The Renaissance

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The Works of Thomas More

Thomas More wrote in English and in Latin. The humanists of al1 European countries communicated in the Latin language, and their best works were written in Latin. The English writings of Thomas More include:

* Discussions and political subjects.

* Biographies.

* Poetry.

His style is simple, colloquial end has an unaffected ease. The work by which he is best remembered today is "Utopia" which was written in Latin in the year 1516. It has now been translated into all European languages.

"Utopia" (which in Greek means "nowhere") is the name of a non-existent island. This work is divided into two books.

In the first, the author gives a profound and truthful picture of the people's sufferings and points out the socia1 evils existing, in England at the time.

In the second book More presents his ideal of what the future society should be like.

The word "utopia" has become a byword and is used in Modern English to denote an unattainable ideal, usually in social and political matters. But the writer H.G. Wells, who wrote an introduction to the latest edition, said that the use of the word "utopia" was far from More's essentia1 quality, whose mind abounded in sound, practical ideas. The book is in reality a very unimaginative work.

"Utopia" describes a perfect social system built on communist principles.


First book

While on business in Flanders, the author makes the acquaintance of a certain Raphael Hythloday, a sailor who has travelled with the famous explorer Amerigo Vespucci. He has much to tell about his voyages, Thomas More, Raphael Hythloday and a cardinal meet together in a garden and discuss many problems. Raphael has been to England too and expresses his surprise at the cruelty of English laws and at the poverty of the population. Then they talk about crime in general, and Raphael says:

"There is another cause of stealing which I suppose is proper and peculiar to you Englishmen alone."

"What is that?" asked the Cardinal.

"Oh, my lord," said Raphael, "your sheep that used to be so meek and tame and so small eaters, have now become so great devourers and so wild that they eat up and swallow down the very men themselves. The peasants are driven out of their land. Away they go finding no place to rest in. And when all is spent, what can they do but steal and then be hanged?"

Second Book

The disastrous state of things in England puts Raphael Hythloday in mind of a commonwealth (a republic) he has seen on an unknown island in an unknown sea. A description of "Utopia" follows, and Raphael speaks "of all the good laws and orders of this same island."

There is no private property in Utopia. The people own everything in common and enjoy complete economic equality. Everyone cares for his neighbour's good, and each has a clean and healthy house to live in. Labour is the most essential feature of life in Utopia, but no one is overworked. Everybody is engaged in usefu1 work nine hours a day. After work, they indulge in sport and games and spend much time in "improving their minds" (learning)-All teaching is free, and the parents do not have to pay any schoo1 fees. (More wrote about things unknown in any country at that time, though they are natural with us in our days.)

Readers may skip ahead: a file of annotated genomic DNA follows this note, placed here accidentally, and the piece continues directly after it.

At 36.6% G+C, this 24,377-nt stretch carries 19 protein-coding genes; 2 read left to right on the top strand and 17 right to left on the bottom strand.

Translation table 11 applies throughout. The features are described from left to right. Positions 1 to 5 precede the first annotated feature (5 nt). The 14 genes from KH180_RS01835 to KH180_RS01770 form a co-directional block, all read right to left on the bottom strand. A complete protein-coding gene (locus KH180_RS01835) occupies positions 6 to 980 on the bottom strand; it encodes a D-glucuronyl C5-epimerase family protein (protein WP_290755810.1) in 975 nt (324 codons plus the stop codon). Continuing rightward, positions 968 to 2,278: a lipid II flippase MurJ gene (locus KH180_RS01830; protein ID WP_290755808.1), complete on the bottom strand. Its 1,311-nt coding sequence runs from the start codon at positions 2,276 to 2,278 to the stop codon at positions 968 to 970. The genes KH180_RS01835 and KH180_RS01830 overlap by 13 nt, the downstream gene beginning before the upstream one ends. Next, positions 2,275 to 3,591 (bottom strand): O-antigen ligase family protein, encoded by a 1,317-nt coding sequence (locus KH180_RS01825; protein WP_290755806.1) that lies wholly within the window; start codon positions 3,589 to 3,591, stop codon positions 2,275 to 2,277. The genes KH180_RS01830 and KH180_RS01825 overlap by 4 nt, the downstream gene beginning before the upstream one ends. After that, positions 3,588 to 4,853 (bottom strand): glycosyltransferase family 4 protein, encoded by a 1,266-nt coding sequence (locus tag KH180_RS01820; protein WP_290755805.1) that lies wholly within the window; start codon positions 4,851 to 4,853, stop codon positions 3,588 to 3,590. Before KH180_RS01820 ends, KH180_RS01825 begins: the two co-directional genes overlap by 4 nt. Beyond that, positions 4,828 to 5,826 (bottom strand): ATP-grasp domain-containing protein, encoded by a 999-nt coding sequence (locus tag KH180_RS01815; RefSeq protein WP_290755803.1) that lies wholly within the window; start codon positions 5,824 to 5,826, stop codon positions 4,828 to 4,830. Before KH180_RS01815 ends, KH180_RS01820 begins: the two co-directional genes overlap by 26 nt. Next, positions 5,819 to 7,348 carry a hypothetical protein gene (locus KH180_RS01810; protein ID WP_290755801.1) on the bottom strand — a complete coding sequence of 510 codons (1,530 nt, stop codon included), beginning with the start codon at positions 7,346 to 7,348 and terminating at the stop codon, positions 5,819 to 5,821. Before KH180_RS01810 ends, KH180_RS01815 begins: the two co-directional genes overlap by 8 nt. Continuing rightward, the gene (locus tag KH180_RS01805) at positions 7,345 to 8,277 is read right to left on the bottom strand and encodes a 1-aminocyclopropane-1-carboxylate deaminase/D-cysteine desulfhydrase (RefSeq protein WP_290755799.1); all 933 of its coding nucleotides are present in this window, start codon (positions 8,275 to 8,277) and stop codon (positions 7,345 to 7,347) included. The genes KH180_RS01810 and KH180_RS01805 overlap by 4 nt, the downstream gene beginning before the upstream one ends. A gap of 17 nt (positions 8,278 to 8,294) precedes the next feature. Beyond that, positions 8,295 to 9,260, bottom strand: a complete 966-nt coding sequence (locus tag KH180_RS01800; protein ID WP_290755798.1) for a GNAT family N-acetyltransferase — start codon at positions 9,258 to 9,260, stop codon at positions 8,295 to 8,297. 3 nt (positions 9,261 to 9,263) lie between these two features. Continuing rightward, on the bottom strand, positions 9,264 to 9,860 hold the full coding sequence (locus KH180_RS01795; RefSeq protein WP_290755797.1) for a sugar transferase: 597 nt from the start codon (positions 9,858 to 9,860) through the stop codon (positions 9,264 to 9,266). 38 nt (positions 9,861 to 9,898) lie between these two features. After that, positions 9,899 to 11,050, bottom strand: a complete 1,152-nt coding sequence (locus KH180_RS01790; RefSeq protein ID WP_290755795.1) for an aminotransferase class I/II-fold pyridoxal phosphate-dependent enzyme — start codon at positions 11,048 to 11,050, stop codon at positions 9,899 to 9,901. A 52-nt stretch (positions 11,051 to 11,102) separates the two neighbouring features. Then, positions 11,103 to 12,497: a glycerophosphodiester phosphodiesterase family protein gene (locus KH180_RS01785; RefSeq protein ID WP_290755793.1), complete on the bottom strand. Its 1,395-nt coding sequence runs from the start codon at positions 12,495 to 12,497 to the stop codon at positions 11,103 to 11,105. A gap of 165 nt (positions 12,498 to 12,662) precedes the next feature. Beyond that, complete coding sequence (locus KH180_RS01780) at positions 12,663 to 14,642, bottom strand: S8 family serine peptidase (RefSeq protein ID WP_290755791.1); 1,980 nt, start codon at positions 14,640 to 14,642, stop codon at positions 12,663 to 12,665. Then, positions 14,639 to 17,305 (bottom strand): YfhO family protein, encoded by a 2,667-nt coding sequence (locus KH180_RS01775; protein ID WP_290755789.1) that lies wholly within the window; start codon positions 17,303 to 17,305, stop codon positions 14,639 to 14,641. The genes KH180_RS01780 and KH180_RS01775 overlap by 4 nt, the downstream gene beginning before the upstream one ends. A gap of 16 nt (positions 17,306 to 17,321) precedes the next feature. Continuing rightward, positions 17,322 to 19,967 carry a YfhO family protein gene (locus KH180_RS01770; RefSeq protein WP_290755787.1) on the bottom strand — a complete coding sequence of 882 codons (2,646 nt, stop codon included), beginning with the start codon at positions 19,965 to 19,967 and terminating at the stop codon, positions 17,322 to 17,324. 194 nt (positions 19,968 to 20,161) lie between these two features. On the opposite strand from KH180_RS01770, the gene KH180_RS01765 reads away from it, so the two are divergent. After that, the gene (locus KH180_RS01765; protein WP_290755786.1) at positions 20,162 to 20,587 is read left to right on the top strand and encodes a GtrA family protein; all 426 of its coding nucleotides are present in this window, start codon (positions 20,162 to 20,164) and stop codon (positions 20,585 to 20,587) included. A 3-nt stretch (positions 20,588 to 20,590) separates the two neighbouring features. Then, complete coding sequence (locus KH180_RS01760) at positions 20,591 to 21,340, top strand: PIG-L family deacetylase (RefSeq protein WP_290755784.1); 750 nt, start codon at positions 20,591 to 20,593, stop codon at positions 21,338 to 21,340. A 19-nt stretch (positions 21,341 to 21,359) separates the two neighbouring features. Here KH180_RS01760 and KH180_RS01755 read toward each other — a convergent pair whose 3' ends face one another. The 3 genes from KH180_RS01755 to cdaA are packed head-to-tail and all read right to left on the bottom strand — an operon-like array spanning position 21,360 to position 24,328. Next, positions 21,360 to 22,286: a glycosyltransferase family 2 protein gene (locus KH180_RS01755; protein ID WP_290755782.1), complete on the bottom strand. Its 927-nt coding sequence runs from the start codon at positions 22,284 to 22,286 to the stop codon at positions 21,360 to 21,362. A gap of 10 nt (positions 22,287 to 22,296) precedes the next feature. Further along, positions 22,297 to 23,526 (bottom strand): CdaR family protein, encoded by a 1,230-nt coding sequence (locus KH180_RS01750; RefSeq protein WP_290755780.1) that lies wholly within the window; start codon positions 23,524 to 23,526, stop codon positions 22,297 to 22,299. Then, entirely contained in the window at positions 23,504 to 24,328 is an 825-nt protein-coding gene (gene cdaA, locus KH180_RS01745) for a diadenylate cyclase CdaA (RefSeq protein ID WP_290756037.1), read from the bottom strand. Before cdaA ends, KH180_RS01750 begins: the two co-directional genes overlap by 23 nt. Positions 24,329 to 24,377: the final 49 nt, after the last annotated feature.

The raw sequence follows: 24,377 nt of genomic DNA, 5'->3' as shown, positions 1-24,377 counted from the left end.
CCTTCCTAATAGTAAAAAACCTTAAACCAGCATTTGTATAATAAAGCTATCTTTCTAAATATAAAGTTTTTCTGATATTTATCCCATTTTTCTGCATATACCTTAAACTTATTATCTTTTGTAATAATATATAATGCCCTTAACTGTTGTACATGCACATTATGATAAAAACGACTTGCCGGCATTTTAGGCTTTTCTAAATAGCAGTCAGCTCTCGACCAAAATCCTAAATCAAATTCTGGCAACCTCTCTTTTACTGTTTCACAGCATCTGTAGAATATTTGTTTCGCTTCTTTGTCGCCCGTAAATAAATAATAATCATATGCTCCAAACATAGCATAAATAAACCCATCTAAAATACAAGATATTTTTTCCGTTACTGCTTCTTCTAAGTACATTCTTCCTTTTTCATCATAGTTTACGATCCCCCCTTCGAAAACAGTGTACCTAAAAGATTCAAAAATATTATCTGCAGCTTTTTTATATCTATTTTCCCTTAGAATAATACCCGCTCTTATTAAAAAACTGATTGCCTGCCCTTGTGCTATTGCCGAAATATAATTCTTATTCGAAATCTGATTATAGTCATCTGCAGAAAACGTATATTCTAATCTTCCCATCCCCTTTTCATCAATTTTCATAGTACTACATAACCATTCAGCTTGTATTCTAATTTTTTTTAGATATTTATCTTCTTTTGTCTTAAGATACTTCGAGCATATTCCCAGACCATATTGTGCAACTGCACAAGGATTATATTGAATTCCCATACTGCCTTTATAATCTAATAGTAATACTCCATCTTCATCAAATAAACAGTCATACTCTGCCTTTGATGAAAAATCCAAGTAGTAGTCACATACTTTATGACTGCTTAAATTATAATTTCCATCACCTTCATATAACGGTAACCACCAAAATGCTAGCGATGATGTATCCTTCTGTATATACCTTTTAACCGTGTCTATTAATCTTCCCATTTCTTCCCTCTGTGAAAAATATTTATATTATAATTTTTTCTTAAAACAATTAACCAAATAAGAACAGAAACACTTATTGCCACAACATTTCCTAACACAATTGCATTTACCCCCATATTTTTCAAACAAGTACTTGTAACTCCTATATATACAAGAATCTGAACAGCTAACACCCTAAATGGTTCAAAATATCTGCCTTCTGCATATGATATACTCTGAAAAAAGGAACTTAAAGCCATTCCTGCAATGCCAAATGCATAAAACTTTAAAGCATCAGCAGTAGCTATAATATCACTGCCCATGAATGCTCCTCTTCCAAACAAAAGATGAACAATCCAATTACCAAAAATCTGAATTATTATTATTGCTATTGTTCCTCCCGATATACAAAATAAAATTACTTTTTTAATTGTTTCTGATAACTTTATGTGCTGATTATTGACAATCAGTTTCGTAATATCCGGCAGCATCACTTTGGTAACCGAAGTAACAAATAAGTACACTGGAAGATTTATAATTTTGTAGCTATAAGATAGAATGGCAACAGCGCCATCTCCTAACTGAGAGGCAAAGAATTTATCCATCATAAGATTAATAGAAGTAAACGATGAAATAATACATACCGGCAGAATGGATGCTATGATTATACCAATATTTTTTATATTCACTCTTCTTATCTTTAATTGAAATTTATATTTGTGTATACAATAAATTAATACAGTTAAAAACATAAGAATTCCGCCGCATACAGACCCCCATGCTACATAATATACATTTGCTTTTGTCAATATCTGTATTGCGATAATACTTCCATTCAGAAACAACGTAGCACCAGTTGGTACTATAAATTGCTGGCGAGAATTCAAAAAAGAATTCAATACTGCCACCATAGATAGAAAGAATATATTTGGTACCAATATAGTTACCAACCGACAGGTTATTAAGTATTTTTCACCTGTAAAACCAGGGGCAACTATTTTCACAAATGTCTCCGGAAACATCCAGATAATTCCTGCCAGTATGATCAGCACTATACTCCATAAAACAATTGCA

For magistrates the Utopians choose men whom they think to be most fit to protect the welfare of the population. When electing their government, the people give their voices secretly. There are few laws and no lawyers at all, but these few laws must be strictly obeyed.

"Virtue," says Thomas More, "lives according to Nature." The greatest of all pleasures is perfect health. Man must be healthy and wise.

Thomas More's "Utopia" was the first literary work in which the ideas of Cornmunism appeared. It was highly esteemed by all the humanists of Europe in More's time and again grew very popular with the socialists of the 19th century. After More, a tendency began in literature to write fantastic novels on social reforms, and many such works appeared in various countries.



The most significant period of the Renaissance in England falls to the reign of Queen Elizabeth. England's success in commerce brought prosperity to the nation and gave a chance to many persons of talent to develop their abilities. Explorers, men of letters, philosophers, poets and famous actors and dramatists appeared in rapid succession. The great men of the so-called "Elizabethan Era" distinguished themselves by their activities in many fields and displayed an insatiable thirst for knowledge. They were often called "the Elizabethans", but of course the Queen had no hand in assisting them when they began literary work; the poets and dramatists had to push on through great difficulties before they became well known.

Реферат опубликован: 20/01/2010